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Numéro de publicationUS4393318 A
Type de publicationOctroi
Numéro de demandeUS 06/154,949
Date de publication12 juil. 1983
Date de dépôt30 mai 1980
Date de priorité1 juin 1979
Autre référence de publicationDE3061413D1, EP0020160A1, EP0020160B1
Numéro de publication06154949, 154949, US 4393318 A, US 4393318A, US-A-4393318, US4393318 A, US4393318A
InventeursMasayuki Takahashi, Kunihiko Goto, Hisami Tanaka, Michinobu Ohhata
Cessionnaire d'origineFujitsu Limited
Exporter la citationBiBTeX, EndNote, RefMan
Liens externes: USPTO, Cession USPTO, Espacenet
Sample and hold circuit
US 4393318 A
Résumé
A sample and hold circuit for holding a sampled voltage, having a first MOS transistor for sampling the input voltage and a holding capacitor for holding the sampled voltage, and further comprising a second MOS transistor. The source and the drain of the second transistor are both connected to the output terminal of the circuit. The gate-source capacitance of the first MOS transistor is the sum of the gate-source and gate-drain capacitances of the second MOS transistor. When a voltage for turning on or off the first MOS transistor is applied to the gate of the first MOS transistor, the second MOS transistor is turned off or on respectively. The effect of this invention is that the sampled voltage can be held constant while turning off the first MOS transistor.
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Revendications(10)
We claim:
1. A sample and hold circuit, for holding a sampled input voltage, comprising:
an input terminal;
an output terminal;
a first field-effect transistor, connected between said input terminal and said output terminal, for sampling an input voltage applied to said input terminal;
means for applying a first control voltage to the gate of said first field-effect transistor for selectively switching said first field-effect transistor between conductive and non-conductive states,
a holding capacitor, connected to said output terminal, for holding said sampled input voltage;
means operatively connected to the gate of said first transistor for receiving and inverting the first control voltage and outputting the inverted voltage as a second control voltage;
a second field-effect transistor having a source and drain commonly connected to said output terminal and a gate connected to said inverting means and receiving said second control voltage for selectively switching said second field-effect transistor between non-conductive and conductive states, relative to the conductive and non-conductive states, respectively, of said first field-effect transistor, wherein the sum of the capacitance between the gate and source plus the capacitance between the gate and the drain of said second field-effect transistor is approximately equal to the capacitance between the gate and the source of said first field-effect transistor, and the area of the channel region, defined by multiplying the channel length L times the channel width W, of said second field-effect transistor is approximately equal to half of the area of the channel region of said first field-effect transistor.
2. A sample and hold circuit as claimed in claim 1, wherein said first field-effect transistor comprises:
three diffusion regions selectively forming predetermined source and drain regions, adjacent ones of said three diffusion regions being separated from each other by a first constant distance and forming two channel regions, each of said channel regions being formed between two adjacent ones of said diffusion regions, and a gate electrode covering said two channel regions.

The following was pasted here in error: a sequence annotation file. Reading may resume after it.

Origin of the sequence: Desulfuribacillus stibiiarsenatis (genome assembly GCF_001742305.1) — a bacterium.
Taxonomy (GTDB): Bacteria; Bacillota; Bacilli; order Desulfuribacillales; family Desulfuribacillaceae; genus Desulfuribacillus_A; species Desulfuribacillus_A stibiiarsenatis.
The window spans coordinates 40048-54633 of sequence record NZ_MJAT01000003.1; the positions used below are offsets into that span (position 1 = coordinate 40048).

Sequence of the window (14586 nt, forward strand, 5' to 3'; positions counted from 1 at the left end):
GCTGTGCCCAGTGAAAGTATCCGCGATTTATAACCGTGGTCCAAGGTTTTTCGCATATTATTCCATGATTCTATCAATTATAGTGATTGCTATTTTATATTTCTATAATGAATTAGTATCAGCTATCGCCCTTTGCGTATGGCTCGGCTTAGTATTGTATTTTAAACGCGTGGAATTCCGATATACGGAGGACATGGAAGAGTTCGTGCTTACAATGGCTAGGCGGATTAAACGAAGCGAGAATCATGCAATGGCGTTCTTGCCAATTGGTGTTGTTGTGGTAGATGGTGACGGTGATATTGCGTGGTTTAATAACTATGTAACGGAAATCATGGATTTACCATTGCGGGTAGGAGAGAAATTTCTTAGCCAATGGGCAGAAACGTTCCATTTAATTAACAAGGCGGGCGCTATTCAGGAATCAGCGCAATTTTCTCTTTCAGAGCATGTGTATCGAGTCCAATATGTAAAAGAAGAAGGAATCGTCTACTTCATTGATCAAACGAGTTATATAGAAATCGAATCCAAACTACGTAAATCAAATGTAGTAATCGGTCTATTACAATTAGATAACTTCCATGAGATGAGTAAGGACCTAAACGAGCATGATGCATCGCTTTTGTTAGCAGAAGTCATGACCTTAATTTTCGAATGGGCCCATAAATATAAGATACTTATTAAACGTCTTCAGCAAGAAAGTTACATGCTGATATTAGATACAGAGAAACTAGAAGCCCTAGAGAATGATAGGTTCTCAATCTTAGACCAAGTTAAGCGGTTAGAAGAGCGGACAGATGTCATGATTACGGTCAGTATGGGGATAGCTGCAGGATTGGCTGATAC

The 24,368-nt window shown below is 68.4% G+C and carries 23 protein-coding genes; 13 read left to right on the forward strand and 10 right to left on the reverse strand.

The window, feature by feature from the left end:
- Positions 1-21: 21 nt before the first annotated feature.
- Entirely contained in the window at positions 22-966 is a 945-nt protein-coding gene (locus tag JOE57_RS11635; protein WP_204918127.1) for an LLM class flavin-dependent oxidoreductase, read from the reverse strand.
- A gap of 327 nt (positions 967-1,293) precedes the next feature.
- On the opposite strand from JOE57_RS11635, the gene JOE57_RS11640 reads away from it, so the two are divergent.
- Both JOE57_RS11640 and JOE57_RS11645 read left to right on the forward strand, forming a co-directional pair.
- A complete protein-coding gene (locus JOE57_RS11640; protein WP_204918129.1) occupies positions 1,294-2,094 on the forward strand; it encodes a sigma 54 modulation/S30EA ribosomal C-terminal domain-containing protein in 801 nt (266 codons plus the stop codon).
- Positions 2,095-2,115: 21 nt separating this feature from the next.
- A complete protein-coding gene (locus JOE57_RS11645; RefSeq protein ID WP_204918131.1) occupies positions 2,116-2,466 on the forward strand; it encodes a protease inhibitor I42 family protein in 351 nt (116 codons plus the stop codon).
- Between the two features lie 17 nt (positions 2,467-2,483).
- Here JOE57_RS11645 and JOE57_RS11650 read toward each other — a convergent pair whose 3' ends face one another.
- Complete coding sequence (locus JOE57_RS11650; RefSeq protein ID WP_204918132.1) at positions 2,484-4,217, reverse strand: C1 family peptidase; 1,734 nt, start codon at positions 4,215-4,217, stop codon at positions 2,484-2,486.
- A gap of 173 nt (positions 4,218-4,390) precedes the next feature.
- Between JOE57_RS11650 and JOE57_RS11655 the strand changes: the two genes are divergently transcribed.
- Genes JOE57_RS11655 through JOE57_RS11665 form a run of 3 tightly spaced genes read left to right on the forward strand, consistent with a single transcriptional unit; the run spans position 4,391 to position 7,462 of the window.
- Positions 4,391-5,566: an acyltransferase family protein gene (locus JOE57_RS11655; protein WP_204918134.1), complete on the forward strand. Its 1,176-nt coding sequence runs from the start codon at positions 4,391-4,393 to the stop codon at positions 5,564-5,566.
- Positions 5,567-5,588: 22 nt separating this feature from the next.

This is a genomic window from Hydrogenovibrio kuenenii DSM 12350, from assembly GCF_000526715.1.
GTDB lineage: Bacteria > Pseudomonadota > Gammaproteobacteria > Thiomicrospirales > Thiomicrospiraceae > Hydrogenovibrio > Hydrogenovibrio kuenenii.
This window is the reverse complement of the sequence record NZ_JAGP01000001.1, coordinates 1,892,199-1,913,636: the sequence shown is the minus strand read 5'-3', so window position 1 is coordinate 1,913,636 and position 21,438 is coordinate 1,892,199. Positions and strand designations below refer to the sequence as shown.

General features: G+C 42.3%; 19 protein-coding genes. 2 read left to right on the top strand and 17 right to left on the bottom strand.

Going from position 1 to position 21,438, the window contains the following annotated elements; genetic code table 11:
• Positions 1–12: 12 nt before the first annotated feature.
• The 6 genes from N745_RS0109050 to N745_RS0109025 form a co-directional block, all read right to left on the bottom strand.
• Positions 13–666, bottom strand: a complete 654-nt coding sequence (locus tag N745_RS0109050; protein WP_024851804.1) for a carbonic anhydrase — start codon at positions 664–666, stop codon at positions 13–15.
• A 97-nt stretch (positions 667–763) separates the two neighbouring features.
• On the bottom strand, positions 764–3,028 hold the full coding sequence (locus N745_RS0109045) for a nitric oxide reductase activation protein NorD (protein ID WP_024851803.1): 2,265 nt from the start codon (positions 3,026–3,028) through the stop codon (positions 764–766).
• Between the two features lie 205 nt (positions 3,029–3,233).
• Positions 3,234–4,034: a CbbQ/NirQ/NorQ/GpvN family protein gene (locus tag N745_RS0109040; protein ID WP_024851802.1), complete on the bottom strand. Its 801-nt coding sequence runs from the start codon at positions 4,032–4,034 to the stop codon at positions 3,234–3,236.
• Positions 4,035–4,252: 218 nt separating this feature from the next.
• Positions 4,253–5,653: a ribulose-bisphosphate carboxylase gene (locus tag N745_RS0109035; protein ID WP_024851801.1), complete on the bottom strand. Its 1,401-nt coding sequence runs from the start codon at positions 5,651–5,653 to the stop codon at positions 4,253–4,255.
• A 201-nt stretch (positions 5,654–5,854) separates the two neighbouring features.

3. A sample and hold circuit as recited in claim 2, wherein said second field-effect transistor comprises:
two diffusion regions respectively forming source and drain regions separated from each other by a second constant distance and forming a channel region between said two diffusion regions, and a gate electrode covering said channel region.
4. A sample and hold circuit as claimed in claim 3, wherein said second constant distance between said two diffusion regions in said second field-effect transistor is approximately the same as said first constant distance in said first field-effect transistor.
5. A sample and hold circuit as claimed in claim 4, wherein the width of each of said three diffusion regions in said first field-effect transistor is approximately the same as the width of each of said two diffusion regions in said second field-effect transistor.
6. A sample and hold circuit as recited in claim 1, wherein the amplitude of said second control voltage which is effective to switch said second field-effect transistor to a non-conductive state is approximately equal to the amplitude of said first control voltage which is effective to switch said first field-effect transistor to a conductive state.
7. A sample and hold circuit as recited in claim 1 wherein the value of said second control voltage which is effective to switch said second field-effect transistor to a conductive state is approximately equal to the amplitude of said first control voltage which is effective to switch said first field-effect transistor to a non-conductive state.
8. A sample and hold circuit as claimed in claim 1, 6, 7, 2, 3, 4, or 5, wherein said first field-effect transistor and said second field-effect transistor are metal-oxide semiconductor transistors.
9. The circuit of claim 2, wherein two of said diffusion regions of said first transistor comprise drain regions.
10. The circuit of claim 2, wherein said gate-source and gate-drain capacitances of said second transistor are equal.
Description
BACKGROUND OF THE INVENTION

1. Field of the Invention

This invention relates to a sample and hold circuit for sampling the instantaneous voltage of an analogue input signal and holding the sampled voltage at the output and more particularly, to a sample and hold circuit employing a metal-oxide semiconductor (MOS) transistor as a sampling switch and a capacitor as a holding means.

2. Description of the Prior Art

In general, a sample and hold circuit (hereinafter referred to as a S/H circuit) is comprised of a sampling switch and a holding capacitor. One end of the switch is connected to an input terminal of the circuit and another end of the switch is connected to an output terminal of the circuit as well as to the capacitor. An analogue signal is applied to the input signal. When the switch is turned on, the capacitor is charged, i.e. sampling is effected. After the sampling, the voltage is held even when the switch is turned off. Thus, the sampled voltage of an analogue signal is converted to a constantly held voltage. This technique is applied in, for example, an A/D converter.